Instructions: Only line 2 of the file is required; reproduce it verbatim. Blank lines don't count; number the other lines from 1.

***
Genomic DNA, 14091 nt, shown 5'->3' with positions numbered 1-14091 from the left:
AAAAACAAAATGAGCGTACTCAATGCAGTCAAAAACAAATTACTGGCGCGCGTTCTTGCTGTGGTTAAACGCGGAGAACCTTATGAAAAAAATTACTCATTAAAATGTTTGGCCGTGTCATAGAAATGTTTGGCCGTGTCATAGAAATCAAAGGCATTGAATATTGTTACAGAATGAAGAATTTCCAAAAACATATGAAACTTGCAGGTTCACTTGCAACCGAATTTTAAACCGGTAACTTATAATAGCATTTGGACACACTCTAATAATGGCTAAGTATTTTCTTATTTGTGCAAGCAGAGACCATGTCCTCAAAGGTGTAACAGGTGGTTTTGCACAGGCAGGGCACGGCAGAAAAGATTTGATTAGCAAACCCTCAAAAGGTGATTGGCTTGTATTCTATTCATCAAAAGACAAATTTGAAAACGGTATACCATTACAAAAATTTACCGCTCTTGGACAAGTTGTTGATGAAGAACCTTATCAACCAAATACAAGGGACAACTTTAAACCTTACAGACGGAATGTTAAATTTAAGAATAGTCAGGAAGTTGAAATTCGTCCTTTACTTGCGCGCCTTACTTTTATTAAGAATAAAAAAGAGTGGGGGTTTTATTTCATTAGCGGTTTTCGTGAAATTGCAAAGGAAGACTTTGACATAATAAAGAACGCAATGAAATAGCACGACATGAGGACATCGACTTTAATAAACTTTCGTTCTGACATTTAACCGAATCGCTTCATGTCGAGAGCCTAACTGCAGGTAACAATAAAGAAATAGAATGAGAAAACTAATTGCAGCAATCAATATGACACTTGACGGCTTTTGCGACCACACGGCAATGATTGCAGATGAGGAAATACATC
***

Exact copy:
AAAAACAAAATGAGCGTACTCAATGCAGTCAAAAACAAATTACTGGCGCGCGTTCTTGCTGTGGTTAAACGCGGAGAACCTTATGAAAAAAATTACTCATTAAAATGTTTGGCCGTGTCATAGAAATGTTTGGCCGTGTCATAGAAATCAAAGGCATTGAATATTGTTACAGAATGAAGAATTTCCAAAAACATATGAAACTTGCAGGTTCACTTGCAACCGAATTTTAAACCGGTAACTTATAATAGCATTTGGACACACTCTAATAATGGCTAAGTATTTTCTTATTTGTGCAAGCAGAGACCATGTCCTCAAAGGTGTAACAGGTGGTTTTGCACAGGCAGGGCACGGCAGAAAAGATTTGATTAGCAAACCCTCAAAAGGTGATTGGCTTGTATTCTATTCATCAAAAGACAAATTTGAAAACGGTATACCATTACAAAAATTTACCGCTCTTGGACAAGTTGTTGATGAAGAACCTTATCAACCAAATACAAGGGACAACTTTAAACCTTACAGACGGAATGTTAAATTTAAGAATAGTCAGGAAGTTGAAATTCGTCCTTTACTTGCGCGCCTTACTTTTATTAAGAATAAAAAAGAGTGGGGGTTTTATTTCATTAGCGGTTTTCGTGAAATTGCAAAGGAAGACTTTGACATAATAAAGAACGCAATGAAATAGCACGACATGAGGACATCGACTTTAATAAACTTTCGTTCTGACATTTAACCGAATCGCTTCATGTCGAGAGCCTAACTGCAGGTAACAATAAAGAAATAGAATGAGAAAACTAATTGCAGCAATCAATATGACACTTGACGGCTTTTGCGACCACACGGCAATGATTGCAGATGAGGAAATACATC